This novel is packed with facts that make it a fascinating read for any lover of English Literature, Daphne du Maurier or the Brontes. For example, J.M. Barrie, author of Peter Pan, adopted Daphne's five male cousins after they were orphaned in 1910. (That part of the story was made into a movie a few years ago, Finding Neverland). He was part of the family, Daphne called him "Uncle Jim." And Daphne du Maurier put her diaries of her early life in a bank vault in 1979 with orders that they not be released for fifty years!


It's an intriguing story, well written and carefully researched. I recommend it!


Daphne by Jutine Picardie will be released by Bloomsbury in August, 2008.


Order Daphne from Amazon

Tuesday Thingers


This week's question is about the Top 100 Most Popular Books on LibraryThing. The ones I own are in bold, the ones I have read are italicized, both are, well, both. Stars show how much they were enjoyed! Many of these I read in high school or college but I have a hard time letting go of books, so I still have my old copies. Here's the list:



1. Harry Potter and the sorcerer's stone by J.K. Rowling (32,484)*****
2. Harry Potter and the Half-Blood Prince (Book 6) by J.K. Rowling (29,939)****
3. Harry Potter and the Order of the Phoenix (Book 5) by J.K. Rowling (28,728)****
4. Harry Potter and the Chamber of Secrets (Book 2) by J.K. Rowling (27,926)****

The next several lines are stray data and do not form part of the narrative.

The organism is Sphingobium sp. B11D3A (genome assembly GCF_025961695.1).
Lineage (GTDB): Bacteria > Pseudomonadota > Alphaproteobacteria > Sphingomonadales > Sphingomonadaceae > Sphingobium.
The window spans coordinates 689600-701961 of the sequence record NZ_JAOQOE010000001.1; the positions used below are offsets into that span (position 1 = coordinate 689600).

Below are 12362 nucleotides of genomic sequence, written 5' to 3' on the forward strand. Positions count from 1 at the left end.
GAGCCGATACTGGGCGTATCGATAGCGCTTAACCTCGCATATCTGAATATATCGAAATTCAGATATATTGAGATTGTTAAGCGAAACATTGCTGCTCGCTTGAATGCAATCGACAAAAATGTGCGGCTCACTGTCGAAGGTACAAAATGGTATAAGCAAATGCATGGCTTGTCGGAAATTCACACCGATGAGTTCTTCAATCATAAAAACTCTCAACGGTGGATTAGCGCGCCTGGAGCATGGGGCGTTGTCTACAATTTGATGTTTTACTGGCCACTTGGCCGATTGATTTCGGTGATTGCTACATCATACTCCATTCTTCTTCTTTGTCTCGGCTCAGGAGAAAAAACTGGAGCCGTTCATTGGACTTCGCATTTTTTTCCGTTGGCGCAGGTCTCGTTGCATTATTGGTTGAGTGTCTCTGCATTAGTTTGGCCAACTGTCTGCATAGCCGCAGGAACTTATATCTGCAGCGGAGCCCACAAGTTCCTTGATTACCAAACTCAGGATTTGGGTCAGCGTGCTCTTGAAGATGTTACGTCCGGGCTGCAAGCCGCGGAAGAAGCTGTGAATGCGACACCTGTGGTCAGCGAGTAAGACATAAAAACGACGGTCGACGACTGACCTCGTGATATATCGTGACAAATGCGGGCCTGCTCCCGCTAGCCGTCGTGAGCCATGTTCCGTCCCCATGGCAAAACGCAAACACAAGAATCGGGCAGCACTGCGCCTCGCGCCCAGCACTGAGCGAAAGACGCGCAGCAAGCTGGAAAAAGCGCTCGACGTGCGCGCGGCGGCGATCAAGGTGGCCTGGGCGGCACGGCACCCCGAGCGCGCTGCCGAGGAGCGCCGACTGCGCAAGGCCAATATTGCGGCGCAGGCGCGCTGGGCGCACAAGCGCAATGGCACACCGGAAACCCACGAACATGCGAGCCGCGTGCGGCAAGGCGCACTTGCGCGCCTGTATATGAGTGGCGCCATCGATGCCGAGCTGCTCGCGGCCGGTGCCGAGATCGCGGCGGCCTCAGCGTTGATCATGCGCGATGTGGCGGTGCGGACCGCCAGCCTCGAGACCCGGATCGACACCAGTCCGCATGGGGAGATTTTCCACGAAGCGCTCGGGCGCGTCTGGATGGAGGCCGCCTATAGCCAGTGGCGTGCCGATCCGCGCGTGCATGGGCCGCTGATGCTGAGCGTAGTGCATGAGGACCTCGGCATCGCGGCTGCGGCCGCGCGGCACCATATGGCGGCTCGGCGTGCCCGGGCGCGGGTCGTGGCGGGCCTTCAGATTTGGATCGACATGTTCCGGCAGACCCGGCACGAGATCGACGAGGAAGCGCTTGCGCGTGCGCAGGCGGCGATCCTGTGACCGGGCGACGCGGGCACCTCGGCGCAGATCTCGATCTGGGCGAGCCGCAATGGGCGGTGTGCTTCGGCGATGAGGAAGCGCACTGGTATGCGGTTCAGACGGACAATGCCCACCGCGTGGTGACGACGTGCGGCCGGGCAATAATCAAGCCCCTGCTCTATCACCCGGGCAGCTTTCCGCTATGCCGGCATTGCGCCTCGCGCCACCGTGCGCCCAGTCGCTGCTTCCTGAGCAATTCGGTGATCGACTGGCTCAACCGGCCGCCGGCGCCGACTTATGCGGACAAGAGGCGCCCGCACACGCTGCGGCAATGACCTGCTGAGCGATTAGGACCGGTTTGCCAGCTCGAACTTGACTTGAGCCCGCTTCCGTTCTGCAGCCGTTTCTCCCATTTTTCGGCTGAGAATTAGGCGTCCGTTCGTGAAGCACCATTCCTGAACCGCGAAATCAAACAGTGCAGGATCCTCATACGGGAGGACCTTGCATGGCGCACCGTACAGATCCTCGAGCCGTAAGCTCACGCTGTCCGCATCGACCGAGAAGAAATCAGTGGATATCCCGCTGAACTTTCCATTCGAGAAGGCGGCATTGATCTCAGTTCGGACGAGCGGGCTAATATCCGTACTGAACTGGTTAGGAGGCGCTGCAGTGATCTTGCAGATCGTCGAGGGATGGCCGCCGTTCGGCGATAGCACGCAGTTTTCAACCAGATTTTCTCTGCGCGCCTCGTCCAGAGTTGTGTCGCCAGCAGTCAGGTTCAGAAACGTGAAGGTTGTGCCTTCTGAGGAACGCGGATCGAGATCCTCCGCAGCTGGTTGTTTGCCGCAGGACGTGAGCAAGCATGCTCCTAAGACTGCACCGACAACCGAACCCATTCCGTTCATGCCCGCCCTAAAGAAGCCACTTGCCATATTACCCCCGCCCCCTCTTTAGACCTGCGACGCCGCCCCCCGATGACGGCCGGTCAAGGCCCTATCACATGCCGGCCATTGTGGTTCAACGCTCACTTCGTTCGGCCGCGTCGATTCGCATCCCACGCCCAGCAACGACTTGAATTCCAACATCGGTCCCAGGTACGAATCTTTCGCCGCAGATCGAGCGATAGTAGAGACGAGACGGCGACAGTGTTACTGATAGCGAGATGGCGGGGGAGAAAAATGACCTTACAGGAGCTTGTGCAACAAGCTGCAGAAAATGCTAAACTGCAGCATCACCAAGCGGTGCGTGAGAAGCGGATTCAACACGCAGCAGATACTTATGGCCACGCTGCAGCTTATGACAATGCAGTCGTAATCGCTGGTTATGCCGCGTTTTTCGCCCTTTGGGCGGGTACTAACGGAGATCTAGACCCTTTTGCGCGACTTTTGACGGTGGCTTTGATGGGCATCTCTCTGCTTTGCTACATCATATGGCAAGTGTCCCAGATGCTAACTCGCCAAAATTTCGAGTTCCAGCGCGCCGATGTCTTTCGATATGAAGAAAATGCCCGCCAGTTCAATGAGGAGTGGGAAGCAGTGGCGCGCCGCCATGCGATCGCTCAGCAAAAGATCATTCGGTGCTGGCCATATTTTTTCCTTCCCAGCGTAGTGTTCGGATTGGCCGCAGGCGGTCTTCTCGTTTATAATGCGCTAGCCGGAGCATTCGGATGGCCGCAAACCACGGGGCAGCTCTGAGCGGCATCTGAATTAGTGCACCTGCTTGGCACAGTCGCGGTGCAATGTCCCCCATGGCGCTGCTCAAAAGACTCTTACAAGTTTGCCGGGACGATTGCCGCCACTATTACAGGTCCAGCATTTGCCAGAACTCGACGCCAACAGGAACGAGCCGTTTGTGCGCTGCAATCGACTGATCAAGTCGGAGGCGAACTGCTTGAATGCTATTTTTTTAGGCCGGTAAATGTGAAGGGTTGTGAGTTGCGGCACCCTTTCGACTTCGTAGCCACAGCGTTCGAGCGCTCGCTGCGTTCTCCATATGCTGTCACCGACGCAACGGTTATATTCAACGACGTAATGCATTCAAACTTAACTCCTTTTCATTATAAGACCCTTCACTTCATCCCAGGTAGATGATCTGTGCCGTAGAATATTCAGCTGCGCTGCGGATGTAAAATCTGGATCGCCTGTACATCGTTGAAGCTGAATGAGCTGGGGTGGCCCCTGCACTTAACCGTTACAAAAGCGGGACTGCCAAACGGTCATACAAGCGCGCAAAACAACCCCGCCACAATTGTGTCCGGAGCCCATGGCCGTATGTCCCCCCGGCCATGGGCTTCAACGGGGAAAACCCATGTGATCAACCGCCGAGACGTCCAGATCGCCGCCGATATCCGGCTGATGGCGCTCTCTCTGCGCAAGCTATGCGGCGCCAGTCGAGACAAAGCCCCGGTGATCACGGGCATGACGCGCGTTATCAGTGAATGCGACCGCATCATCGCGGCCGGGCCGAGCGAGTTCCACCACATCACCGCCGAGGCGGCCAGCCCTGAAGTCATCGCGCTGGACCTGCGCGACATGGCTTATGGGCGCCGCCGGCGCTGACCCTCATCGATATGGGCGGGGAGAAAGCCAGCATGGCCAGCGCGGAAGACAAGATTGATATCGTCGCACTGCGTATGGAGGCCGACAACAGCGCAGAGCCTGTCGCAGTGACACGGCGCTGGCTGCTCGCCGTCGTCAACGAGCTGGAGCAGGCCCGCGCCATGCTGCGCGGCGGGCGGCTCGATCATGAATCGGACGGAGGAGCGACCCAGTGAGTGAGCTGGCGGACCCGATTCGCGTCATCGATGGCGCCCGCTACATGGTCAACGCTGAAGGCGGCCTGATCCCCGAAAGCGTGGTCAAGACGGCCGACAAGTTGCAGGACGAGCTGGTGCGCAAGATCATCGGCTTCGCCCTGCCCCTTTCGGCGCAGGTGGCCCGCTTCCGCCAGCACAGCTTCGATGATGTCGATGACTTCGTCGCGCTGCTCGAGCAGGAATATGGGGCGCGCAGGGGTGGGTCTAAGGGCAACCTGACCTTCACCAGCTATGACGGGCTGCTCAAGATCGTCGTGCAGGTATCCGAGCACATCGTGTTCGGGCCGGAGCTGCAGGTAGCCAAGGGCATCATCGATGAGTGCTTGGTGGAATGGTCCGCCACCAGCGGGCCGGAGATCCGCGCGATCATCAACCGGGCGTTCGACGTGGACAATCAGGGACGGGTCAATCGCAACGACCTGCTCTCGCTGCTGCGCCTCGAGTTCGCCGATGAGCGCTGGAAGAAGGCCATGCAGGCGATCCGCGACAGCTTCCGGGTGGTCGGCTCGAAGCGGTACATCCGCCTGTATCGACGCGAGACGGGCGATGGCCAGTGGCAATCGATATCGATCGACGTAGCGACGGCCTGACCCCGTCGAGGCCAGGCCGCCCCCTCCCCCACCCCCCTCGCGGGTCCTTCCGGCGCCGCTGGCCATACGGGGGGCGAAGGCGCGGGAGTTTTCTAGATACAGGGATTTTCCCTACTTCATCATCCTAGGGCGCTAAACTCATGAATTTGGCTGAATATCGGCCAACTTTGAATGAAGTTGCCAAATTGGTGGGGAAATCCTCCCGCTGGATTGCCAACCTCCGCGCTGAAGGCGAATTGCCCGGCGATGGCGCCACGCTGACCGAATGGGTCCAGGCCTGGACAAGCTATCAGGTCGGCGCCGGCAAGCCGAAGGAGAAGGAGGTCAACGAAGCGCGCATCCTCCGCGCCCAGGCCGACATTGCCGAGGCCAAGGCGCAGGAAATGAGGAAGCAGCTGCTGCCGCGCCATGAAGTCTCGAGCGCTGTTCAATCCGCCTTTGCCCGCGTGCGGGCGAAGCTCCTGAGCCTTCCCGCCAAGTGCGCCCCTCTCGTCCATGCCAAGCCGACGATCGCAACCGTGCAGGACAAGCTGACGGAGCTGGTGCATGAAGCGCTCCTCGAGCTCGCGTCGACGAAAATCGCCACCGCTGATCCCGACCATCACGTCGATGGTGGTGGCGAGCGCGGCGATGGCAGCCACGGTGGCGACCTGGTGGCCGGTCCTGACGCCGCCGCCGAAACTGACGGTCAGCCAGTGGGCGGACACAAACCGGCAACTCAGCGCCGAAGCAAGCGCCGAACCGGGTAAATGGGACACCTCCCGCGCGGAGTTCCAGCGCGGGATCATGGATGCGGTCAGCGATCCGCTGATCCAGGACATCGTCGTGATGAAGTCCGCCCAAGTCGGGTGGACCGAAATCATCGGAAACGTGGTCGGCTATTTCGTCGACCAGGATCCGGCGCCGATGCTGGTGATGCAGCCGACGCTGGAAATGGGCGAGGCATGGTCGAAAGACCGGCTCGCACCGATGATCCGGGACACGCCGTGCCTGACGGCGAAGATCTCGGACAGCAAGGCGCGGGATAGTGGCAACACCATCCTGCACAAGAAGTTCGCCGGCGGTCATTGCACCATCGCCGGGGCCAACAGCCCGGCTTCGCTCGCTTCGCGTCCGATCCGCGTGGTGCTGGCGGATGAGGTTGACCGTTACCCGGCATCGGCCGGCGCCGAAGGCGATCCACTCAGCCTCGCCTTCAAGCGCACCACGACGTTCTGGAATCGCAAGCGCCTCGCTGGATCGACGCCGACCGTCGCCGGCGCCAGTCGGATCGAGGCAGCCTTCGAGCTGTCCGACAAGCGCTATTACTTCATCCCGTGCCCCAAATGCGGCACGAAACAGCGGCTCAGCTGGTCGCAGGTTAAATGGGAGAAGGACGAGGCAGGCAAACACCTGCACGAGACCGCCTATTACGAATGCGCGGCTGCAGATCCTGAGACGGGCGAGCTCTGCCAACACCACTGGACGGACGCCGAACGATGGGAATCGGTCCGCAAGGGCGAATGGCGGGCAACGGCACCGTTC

5. Harry Potter and the Prisoner of Azkaban (Book 3) by J.K. Rowling (27,643)****
6. Harry Potter and the Goblet of Fire (Book 4) by J.K. Rowling (27,641)****
7. The Da Vinci Code by Dan Brown (23,266)***
8. The Hobbit by J.R.R. Tolkien (21,325)*****
9. Harry Potter and the Deathly Hallows (Book 7) by J.K. Rowling (20,485)****
10. 1984 by George Orwell (19,735) ***
11. Pride and Prejudice (Bantam Classics) by Jane Austen (19,583) *****
12. The catcher in the rye by J.D. Salinger (19,082)****
13. To Kill a Mockingbird by Harper Lee (17,586) *****
14. The Great Gatsby by F. Scott Fitzgerald (16,210)***
15. The lord of the rings by J.R.R. Tolkien (15,483)*****
16. The Kite Runner by Khaled Hosseini (14,566)
17. Jane Eyre (Penguin Classics) by Charlotte Bronte (14,449)*****
18. The Curious Incident of the Dog in the Night-Time by Mark Haddon (13,946)
19. Life of Pi by Yann Martel (13,272)
20. Animal Farm by George Orwell (13,091)***
21. Angels & demons by Dan Brown (13,089)***
22. Brave New World by Aldous Huxley (13,005)
23. Wuthering Heights by Emily Bronte (12,777)*****
24. One Hundred Years of Solitude (Oprah's Book Club) by Gabriel Garcia Marquez (12,634)
25. The Fellowship of the Ring (The Lord of the Rings, Part 1) by J.R.R. Tolkien (12,276)*****